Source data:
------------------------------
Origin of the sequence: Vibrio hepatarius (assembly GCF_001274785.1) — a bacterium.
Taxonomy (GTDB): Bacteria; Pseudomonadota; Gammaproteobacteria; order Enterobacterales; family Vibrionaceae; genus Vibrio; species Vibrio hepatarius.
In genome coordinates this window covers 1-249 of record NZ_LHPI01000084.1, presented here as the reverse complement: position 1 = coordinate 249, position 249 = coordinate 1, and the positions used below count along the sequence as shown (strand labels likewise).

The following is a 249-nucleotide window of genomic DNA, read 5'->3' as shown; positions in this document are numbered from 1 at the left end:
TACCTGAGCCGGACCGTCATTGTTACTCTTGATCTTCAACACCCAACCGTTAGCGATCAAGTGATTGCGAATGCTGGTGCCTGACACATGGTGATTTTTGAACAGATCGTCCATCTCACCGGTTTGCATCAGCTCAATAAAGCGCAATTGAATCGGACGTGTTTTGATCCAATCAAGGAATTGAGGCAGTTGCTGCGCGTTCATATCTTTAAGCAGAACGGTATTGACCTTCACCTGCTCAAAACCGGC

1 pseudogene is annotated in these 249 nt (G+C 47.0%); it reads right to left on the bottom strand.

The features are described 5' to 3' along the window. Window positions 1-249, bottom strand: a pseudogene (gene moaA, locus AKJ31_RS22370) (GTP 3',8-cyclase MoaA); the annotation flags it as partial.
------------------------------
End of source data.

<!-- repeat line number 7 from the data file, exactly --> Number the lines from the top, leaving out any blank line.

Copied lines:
The features are described 5' to 3' along the window. Window positions 1-249, bottom strand: a pseudogene (gene moaA, locus AKJ31_RS22370) (GTP 3',8-cyclase MoaA); the annotation flags it as partial.